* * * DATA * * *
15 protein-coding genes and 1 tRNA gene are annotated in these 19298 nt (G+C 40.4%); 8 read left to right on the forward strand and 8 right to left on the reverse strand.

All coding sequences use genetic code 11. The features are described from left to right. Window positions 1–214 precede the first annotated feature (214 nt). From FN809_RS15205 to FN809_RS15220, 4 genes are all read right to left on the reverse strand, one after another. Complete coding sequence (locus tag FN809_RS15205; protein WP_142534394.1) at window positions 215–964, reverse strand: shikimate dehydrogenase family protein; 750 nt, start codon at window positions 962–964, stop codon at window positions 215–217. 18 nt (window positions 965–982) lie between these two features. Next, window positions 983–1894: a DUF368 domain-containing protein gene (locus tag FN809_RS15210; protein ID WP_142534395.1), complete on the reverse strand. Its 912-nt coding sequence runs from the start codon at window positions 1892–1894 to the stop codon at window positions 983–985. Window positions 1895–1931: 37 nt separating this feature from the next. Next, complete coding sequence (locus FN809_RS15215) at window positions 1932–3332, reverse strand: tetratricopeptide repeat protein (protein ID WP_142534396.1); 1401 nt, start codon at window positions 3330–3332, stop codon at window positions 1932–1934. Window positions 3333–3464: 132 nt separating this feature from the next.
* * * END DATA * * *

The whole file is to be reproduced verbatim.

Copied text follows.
15 protein-coding genes and 1 tRNA gene are annotated in these 19298 nt (G+C 40.4%); 8 read left to right on the forward strand and 8 right to left on the reverse strand.

All coding sequences use genetic code 11. The features are described from left to right. Window positions 1–214 precede the first annotated feature (214 nt). From FN809_RS15205 to FN809_RS15220, 4 genes are all read right to left on the reverse strand, one after another. Complete coding sequence (locus tag FN809_RS15205; protein WP_142534394.1) at window positions 215–964, reverse strand: shikimate dehydrogenase family protein; 750 nt, start codon at window positions 962–964, stop codon at window positions 215–217. 18 nt (window positions 965–982) lie between these two features. Next, window positions 983–1894: a DUF368 domain-containing protein gene (locus tag FN809_RS15210; protein ID WP_142534395.1), complete on the reverse strand. Its 912-nt coding sequence runs from the start codon at window positions 1892–1894 to the stop codon at window positions 983–985. Window positions 1895–1931: 37 nt separating this feature from the next. Next, complete coding sequence (locus FN809_RS15215) at window positions 1932–3332, reverse strand: tetratricopeptide repeat protein (protein ID WP_142534396.1); 1401 nt, start codon at window positions 3330–3332, stop codon at window positions 1932–1934. Window positions 3333–3464: 132 nt separating this feature from the next.